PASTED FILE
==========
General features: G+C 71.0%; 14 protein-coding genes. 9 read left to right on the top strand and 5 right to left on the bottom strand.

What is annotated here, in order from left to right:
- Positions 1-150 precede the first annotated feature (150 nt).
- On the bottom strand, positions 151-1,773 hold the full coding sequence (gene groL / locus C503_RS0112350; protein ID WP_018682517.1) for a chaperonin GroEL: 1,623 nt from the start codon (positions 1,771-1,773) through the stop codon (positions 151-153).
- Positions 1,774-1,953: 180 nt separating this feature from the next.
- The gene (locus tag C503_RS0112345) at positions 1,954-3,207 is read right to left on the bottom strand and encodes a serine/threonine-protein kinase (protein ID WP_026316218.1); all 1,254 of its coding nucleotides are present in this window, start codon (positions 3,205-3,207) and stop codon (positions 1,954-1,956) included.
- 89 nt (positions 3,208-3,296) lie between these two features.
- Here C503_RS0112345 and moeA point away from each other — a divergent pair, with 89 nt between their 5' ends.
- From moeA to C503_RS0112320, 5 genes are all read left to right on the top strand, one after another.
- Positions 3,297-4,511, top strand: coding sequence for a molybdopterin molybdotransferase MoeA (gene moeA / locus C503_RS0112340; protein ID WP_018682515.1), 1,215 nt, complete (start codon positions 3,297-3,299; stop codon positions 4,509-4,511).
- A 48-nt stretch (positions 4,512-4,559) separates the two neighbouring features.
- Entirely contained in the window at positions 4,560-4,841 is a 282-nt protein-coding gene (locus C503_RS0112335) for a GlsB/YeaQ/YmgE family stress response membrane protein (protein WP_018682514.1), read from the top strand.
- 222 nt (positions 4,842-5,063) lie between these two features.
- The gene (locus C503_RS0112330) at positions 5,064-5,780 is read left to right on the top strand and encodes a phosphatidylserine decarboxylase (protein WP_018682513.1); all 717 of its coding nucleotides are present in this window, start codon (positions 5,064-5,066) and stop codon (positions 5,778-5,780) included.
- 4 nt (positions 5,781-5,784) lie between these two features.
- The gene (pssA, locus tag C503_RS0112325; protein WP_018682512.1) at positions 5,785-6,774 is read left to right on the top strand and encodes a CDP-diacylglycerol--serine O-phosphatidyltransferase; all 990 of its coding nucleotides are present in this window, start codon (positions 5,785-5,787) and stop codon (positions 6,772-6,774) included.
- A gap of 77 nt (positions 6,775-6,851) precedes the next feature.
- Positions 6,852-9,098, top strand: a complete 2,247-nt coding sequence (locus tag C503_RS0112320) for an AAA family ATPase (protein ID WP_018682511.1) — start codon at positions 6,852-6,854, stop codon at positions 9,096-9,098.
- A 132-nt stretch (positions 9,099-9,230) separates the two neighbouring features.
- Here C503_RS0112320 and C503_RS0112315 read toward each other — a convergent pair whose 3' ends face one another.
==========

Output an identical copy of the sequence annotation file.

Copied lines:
General features: G+C 71.0%; 14 protein-coding genes. 9 read left to right on the top strand and 5 right to left on the bottom strand.

What is annotated here, in order from left to right:
- Positions 1-150 precede the first annotated feature (150 nt).
- On the bottom strand, positions 151-1,773 hold the full coding sequence (gene groL / locus C503_RS0112350; protein ID WP_018682517.1) for a chaperonin GroEL: 1,623 nt from the start codon (positions 1,771-1,773) through the stop codon (positions 151-153).
- Positions 1,774-1,953: 180 nt separating this feature from the next.
- The gene (locus tag C503_RS0112345) at positions 1,954-3,207 is read right to left on the bottom strand and encodes a serine/threonine-protein kinase (protein ID WP_026316218.1); all 1,254 of its coding nucleotides are present in this window, start codon (positions 3,205-3,207) and stop codon (positions 1,954-1,956) included.
- 89 nt (positions 3,208-3,296) lie between these two features.
- Here C503_RS0112345 and moeA point away from each other — a divergent pair, with 89 nt between their 5' ends.
- From moeA to C503_RS0112320, 5 genes are all read left to right on the top strand, one after another.
- Positions 3,297-4,511, top strand: coding sequence for a molybdopterin molybdotransferase MoeA (gene moeA / locus C503_RS0112340; protein ID WP_018682515.1), 1,215 nt, complete (start codon positions 3,297-3,299; stop codon positions 4,509-4,511).
- A 48-nt stretch (positions 4,512-4,559) separates the two neighbouring features.
- Entirely contained in the window at positions 4,560-4,841 is a 282-nt protein-coding gene (locus C503_RS0112335) for a GlsB/YeaQ/YmgE family stress response membrane protein (protein WP_018682514.1), read from the top strand.
- 222 nt (positions 4,842-5,063) lie between these two features.
- The gene (locus C503_RS0112330) at positions 5,064-5,780 is read left to right on the top strand and encodes a phosphatidylserine decarboxylase (protein WP_018682513.1); all 717 of its coding nucleotides are present in this window, start codon (positions 5,064-5,066) and stop codon (positions 5,778-5,780) included.
- 4 nt (positions 5,781-5,784) lie between these two features.
- The gene (pssA, locus tag C503_RS0112325; protein WP_018682512.1) at positions 5,785-6,774 is read left to right on the top strand and encodes a CDP-diacylglycerol--serine O-phosphatidyltransferase; all 990 of its coding nucleotides are present in this window, start codon (positions 5,785-5,787) and stop codon (positions 6,772-6,774) included.
- A gap of 77 nt (positions 6,775-6,851) precedes the next feature.
- Positions 6,852-9,098, top strand: a complete 2,247-nt coding sequence (locus tag C503_RS0112320) for an AAA family ATPase (protein ID WP_018682511.1) — start codon at positions 6,852-6,854, stop codon at positions 9,096-9,098.
- A 132-nt stretch (positions 9,099-9,230) separates the two neighbouring features.
- Here C503_RS0112320 and C503_RS0112315 read toward each other — a convergent pair whose 3' ends face one another.